Sun radiation has positive effect on women 30-40 wanting to get pregnant

Science and Health

Considerable exposure to the sun is generally regarded as harmful – increasing the aging of the skin and skin cancer. But it can be beneficial for some people – for example, women aged 30 to 40 who have difficulty getting pregnant.

In a pioneering study at Tel Aviv University (TAU) and Sheba Medical Center at Tel Hashomer, the ovaries of women in the late reproductive age range were found to secrete more of the anti-Müllerian hormone (AMH) during the summer, likely due to increased exposure to ultraviolet (UV) radiation from the sun.

The team investigated seasonal fluctuations in AMH levels. Their pioneering study revealed that during the summer, women of that late reproductive age experienced increased secretion of the hormone from their ovaries.

Seasonality in AMH levels has been reported to be correlated with variations in vitamin D levels, which are dependent on sunlight exposure. However, the effects of age and its association with solar radiation intensity concerning AMH have never been studied before.

This phenomenon is thought to be due to heightened exposure to the sun’s UV radiation. The “groundbreaking” research was led by Prof. Carmit Levy of the human genetics and biochemistry department in a team effort of doctoral student Roma Parikh and Prof. Yftach Gepner of the School of Public Health, all from the TAU’s Faculty of Medicine and Dr. Ruth Percik from the Institute of Endocrinology at Sheba. The results of the study were published in the journal Steroids under the title “Seasonal AMH variability implies a positive effect of UV exposure on the deterioration of ovarian follicles.”

Prof. Carmit Levy. (credit: TEL AVIV UNIVERSITY)
Prof. Yftach Gepner. (credit: TEL AVIV UNIVERSITY)

“This is a preliminary, pioneering human epidemiological study, and we need to be cautious about inferring a causal relationship between fertility in women and exposure to UV radiation. Humans are not the same as mice. However, we are also animals; our hairless nature makes us even more sensitive to solar radiation. Our research suggests that the female reproductive system is indeed more fertile in the summer, but we still have no information on the mechanism or actual success rates.”

“The ovaries secrete AMH, and its level in the bloodstream is linked to ovarian function,” explained Percik. “While the hormone level is specific to an individual woman at a given point in time and does not provide a definitive assessment of the status of her fertility, evaluating its value, trend, and comparison to the age group is the best indicator of fertility that we have. For this reason, every woman who wants to get pregnant or is trying to is sent for an AMH test. In Israel, all of these tests are directed to the central laboratory in Sheba. Our research group investigated the seasonal variability of the AMH tests to gauge how the ovaries respond to UV radiation.”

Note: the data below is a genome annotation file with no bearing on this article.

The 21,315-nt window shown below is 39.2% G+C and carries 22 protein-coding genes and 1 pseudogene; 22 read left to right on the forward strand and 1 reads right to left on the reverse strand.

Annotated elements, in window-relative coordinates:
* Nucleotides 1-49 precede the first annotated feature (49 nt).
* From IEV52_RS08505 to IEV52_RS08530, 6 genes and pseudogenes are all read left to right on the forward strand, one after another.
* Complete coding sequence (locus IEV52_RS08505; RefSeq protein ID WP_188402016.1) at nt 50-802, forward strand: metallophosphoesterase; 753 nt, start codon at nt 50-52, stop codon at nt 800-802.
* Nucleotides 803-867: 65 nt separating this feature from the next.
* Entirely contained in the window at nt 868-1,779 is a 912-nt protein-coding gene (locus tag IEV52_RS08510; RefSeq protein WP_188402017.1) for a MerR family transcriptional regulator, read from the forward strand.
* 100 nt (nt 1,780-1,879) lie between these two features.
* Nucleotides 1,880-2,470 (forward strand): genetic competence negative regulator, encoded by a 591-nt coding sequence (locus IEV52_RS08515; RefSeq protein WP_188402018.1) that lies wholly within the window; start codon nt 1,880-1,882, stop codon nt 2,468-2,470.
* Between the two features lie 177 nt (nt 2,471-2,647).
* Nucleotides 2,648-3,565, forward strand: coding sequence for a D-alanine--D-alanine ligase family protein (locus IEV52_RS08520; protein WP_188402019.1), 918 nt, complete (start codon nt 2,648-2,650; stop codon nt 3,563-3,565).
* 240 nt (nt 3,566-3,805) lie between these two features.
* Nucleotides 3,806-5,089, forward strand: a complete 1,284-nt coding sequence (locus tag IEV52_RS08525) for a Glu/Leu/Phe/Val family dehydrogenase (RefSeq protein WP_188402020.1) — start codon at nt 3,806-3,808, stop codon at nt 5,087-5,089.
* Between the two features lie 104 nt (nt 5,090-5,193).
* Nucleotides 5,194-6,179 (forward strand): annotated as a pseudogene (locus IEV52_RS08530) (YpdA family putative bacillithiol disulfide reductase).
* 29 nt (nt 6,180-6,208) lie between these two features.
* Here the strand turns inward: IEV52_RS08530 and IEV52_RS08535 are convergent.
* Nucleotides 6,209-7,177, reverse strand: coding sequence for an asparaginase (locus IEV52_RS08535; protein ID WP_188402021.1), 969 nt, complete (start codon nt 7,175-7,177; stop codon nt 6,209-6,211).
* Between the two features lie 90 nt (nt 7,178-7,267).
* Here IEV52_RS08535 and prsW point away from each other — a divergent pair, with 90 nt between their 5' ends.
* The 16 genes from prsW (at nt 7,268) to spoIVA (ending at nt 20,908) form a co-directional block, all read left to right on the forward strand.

Estrogen, which is produced by the ovaries, is crucial for the development of the female reproductive system. Estrogen levels are known to fluctuate throughout the menstrual cycle; however, there is no direct known relationship between estrogen and AMH, the researchers stated.

Participants in the study

The researchers compared the AMH results of 2,235 Israeli women to the recorded levels of UV radiation. For younger women aged 20 to 29, no statistical relationship was found between UV exposure and AMH level. On the other hand, among older fertile women aged 30 to 40, a statistically significant seasonal pattern emerged: These women, whose egg reserves are in decline, responded positively to sun exposure.

“Based on our prior studies, we can affirm that sun exposure increases metabolism, sexual appetite, and behavior, and, at least in animal models, enlarges the ovaries and extends the estrus period,” explained Levy.

Particularly interesting is the absence of this effect among younger women in their 20s. Persik suggested that this could be attributed to the ample egg reserve found in young women.

Dr. Ruth Percik. (credit: SHEBA MEDICAL CENTER)

“Based on my interpretation of the findings, women at the onset of their reproductive age are less in need of signals from the sun, which affect hormonal pathways that have not yet been sufficiently studied. They are less impacted or dependent on the forces of nature in the context of fertility. In contrast, older ovaries need optimal environmental factors to function,” she said. “This effect was even more pronounced among women aged 35 and older. Of course, there are caveats: Exposure to the sun’s UV radiation should always be done in moderation, and further research is required to determine whether such exposure helps fertility, and how much exposure is needed.”